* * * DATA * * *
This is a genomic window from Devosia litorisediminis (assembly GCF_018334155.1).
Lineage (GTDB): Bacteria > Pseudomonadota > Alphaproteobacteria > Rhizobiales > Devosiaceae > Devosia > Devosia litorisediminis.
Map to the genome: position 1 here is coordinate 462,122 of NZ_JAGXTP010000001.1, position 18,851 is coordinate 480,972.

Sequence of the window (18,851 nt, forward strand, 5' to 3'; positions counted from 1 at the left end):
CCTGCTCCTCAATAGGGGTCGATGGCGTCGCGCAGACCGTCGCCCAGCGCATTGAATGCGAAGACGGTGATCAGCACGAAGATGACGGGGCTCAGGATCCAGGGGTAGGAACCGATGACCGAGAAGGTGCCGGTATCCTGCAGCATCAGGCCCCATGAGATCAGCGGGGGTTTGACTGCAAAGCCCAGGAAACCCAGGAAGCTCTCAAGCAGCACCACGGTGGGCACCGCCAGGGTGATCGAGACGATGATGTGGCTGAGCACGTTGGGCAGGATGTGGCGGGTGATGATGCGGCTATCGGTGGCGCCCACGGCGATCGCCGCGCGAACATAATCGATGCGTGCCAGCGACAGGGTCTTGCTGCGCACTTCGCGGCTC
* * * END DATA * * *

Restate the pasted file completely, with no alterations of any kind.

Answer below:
This is a genomic window from Devosia litorisediminis (assembly GCF_018334155.1).
Lineage (GTDB): Bacteria > Pseudomonadota > Alphaproteobacteria > Rhizobiales > Devosiaceae > Devosia > Devosia litorisediminis.
Map to the genome: position 1 here is coordinate 462,122 of NZ_JAGXTP010000001.1, position 18,851 is coordinate 480,972.

Sequence of the window (18,851 nt, forward strand, 5' to 3'; positions counted from 1 at the left end):
CCTGCTCCTCAATAGGGGTCGATGGCGTCGCGCAGACCGTCGCCCAGCGCATTGAATGCGAAGACGGTGATCAGCACGAAGATGACGGGGCTCAGGATCCAGGGGTAGGAACCGATGACCGAGAAGGTGCCGGTATCCTGCAGCATCAGGCCCCATGAGATCAGCGGGGGTTTGACTGCAAAGCCCAGGAAACCCAGGAAGCTCTCAAGCAGCACCACGGTGGGCACCGCCAGGGTGATCGAGACGATGATGTGGCTGAGCACGTTGGGCAGGATGTGGCGGGTGATGATGCGGCTATCGGTGGCGCCCACGGCGATCGCCGCGCGAACATAATCGATGCGTGCCAGCGACAGGGTCTTGCTGCGCACTTCGCGGCTC